The anti-inflammatory properties of omega-3s may also help alleviate joint discomfort and stiffness, which are common issues among runners (Sayer, 2022). A systematic review by Senftleber et al. (2017) found that omega-3 supplementation could reduce joint pain and improve physical function in individuals with rheumatoid arthritis.

Recommended Dosage and Sources

The American Heart Association recommends consuming at least two servings of fatty fish per week to obtain adequate amounts of omega-3 fatty acids (Kris-Etherton et al., 2002). Good sources of EPA and DHA include salmon, mackerel, sardines, and herring. However, for runners with higher requirements or those who do not regularly consume fatty fish, omega-3 supplements can be a convenient alternative.

The optimal dosage of omega-3 supplements for runners may vary depending on individual needs and goals. A general recommendation is to aim for a combined intake of 1-3 grams of EPA and DHA per day (Simopoulos, 2007). It’s essential to choose a high-quality omega-3 supplement from a reputable manufacturer and to consult with a healthcare provider to determine the appropriate dosage.

Vitamin B12: Preventing Fatigue and Supporting Energy Production

Vitamin B12 is an essential nutrient that plays a crucial role in energy production, red blood cell formation, and nervous system function (Sayer, 2022). Runners who are deficient in vitamin B12 may experience symptoms such as fatigue, weakness, and reduced endurance, which can negatively impact their training and performance (Lukaski, 2004). Vitamin B12 deficiency is more common among vegetarian and vegan runners, as the nutrient is primarily found in animal-based foods (Rogerson, 2017).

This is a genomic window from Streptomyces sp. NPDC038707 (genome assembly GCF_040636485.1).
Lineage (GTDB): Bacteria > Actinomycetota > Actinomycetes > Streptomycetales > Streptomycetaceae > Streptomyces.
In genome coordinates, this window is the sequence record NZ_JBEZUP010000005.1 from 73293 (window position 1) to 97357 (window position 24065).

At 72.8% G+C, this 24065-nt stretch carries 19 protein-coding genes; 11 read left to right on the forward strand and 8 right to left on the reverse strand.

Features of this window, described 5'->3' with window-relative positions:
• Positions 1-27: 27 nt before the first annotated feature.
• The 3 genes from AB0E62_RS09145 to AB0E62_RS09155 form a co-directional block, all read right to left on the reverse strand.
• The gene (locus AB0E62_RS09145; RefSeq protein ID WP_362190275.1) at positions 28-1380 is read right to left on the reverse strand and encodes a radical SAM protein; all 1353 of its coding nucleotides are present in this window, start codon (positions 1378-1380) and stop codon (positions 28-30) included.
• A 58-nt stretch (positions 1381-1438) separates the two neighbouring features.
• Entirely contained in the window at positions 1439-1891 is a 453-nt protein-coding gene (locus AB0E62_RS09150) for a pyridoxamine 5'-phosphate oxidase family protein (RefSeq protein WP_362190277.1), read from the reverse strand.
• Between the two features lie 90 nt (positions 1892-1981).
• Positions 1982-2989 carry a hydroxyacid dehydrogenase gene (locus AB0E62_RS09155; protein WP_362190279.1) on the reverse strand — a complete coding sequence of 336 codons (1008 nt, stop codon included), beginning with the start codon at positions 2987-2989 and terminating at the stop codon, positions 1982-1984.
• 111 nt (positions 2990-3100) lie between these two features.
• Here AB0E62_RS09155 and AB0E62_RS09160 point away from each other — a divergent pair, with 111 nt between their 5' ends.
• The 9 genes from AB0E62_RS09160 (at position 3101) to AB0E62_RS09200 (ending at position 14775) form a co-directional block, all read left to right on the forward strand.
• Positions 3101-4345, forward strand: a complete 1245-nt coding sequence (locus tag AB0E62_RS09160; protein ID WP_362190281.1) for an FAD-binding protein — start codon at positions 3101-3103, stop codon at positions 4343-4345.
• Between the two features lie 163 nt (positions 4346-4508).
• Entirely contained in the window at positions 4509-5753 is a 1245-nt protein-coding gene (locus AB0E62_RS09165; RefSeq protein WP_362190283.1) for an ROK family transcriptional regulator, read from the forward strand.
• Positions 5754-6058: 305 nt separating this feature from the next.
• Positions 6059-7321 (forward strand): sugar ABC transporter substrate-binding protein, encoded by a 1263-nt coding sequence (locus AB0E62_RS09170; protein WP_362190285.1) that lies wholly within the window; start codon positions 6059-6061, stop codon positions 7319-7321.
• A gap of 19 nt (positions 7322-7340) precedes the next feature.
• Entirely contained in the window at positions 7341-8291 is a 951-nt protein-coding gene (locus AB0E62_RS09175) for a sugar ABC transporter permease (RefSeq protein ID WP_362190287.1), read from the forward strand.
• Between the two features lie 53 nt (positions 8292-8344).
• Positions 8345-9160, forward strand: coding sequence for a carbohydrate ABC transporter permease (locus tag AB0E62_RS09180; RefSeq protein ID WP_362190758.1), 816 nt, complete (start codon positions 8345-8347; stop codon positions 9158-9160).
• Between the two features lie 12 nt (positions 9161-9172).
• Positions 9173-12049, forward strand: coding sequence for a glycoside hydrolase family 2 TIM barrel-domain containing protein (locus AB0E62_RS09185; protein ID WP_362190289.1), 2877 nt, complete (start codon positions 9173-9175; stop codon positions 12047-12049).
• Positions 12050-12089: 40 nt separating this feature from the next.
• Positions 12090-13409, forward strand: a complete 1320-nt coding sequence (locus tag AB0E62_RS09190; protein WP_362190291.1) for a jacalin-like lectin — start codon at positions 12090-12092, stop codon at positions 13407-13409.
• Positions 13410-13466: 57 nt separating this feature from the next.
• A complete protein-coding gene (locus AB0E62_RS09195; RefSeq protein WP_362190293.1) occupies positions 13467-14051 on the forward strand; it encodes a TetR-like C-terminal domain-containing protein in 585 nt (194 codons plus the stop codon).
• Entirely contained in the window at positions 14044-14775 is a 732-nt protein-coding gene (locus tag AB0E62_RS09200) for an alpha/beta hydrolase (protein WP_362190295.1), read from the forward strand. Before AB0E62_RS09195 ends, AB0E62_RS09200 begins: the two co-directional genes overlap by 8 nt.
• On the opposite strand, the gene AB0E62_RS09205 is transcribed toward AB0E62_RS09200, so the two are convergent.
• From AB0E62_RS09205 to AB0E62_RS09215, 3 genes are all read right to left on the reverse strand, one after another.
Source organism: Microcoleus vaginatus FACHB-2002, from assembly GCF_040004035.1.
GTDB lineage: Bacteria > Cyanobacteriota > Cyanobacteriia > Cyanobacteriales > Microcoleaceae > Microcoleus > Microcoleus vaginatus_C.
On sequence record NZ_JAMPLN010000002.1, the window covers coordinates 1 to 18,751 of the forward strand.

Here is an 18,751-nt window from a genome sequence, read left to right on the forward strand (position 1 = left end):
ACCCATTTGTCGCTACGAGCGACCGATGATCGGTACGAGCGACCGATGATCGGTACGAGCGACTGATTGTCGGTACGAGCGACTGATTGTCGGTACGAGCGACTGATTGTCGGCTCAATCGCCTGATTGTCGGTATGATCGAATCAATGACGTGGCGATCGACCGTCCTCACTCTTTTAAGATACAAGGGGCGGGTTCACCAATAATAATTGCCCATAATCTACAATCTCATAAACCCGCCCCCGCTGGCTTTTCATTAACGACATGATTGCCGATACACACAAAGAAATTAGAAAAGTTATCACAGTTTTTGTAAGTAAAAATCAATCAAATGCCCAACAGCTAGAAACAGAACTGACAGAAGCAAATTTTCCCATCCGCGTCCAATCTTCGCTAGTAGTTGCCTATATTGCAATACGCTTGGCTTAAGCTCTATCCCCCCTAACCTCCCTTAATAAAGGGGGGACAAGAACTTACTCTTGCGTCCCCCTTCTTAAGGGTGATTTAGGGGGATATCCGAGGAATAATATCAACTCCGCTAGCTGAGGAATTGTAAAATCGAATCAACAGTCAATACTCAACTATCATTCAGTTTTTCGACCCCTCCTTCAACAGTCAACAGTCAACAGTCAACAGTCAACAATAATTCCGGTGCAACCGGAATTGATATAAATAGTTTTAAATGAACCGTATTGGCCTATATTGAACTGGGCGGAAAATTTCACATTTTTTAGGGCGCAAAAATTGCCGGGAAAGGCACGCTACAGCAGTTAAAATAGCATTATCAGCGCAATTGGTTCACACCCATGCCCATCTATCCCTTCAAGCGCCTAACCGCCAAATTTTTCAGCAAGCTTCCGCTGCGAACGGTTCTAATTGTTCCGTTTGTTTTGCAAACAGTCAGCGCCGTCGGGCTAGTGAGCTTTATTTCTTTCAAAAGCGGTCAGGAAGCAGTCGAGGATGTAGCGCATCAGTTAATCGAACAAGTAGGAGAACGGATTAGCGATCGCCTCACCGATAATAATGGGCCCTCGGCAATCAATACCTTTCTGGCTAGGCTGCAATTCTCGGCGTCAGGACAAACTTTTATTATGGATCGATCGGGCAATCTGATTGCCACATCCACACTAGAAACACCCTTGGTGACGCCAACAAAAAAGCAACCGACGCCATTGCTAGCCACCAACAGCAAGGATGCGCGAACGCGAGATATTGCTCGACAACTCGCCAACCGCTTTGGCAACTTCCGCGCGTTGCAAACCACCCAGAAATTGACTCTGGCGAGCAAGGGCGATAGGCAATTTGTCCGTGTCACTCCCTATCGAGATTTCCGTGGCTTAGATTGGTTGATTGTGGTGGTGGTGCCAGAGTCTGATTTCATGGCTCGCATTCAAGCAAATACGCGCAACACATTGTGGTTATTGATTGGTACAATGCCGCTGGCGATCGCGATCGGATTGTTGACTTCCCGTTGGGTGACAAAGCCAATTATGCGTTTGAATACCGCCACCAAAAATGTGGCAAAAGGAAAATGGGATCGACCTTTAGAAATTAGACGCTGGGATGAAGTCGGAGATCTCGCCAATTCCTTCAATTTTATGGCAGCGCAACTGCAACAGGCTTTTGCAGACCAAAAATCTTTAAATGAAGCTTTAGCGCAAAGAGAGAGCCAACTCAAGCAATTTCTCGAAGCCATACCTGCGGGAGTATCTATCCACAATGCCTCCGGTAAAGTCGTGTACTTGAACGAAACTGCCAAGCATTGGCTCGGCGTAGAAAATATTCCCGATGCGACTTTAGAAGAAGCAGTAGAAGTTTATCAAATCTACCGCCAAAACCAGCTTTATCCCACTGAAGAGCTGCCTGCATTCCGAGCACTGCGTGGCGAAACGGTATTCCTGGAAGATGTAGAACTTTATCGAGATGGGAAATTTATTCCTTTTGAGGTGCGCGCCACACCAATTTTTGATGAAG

The recommended daily allowance (RDA) for vitamin B12 is 2.4 μg for adults, with slightly higher requirements for pregnant and lactating women (Institute of Medicine, 1998). The body can store excess vitamin B12 in the liver, providing a reserve for several years (Sayer, 2022). However, runners following plant-based diets or those with malabsorption issues may be at a higher risk of deficiency and could benefit from supplementation.

Sources and Supplementation

Vitamin B12 is naturally found in animal-based foods such as meat, fish, poultry, eggs, and dairy products. Some plant-based foods, such as nutritional yeast and fortified cereals, may also contain vitamin B12 (Rogerson, 2017). For runners who struggle to obtain sufficient vitamin B12 from their diet, supplements are available in various forms, including capsules, tablets, and sublingual drops.

Vitamin B12 supplements are generally well-tolerated, and there is no established upper limit for intake (Institute of Medicine, 1998). However, it’s essential to consult with a healthcare provider to determine the appropriate dosage and form of supplementation based on individual needs and preferences.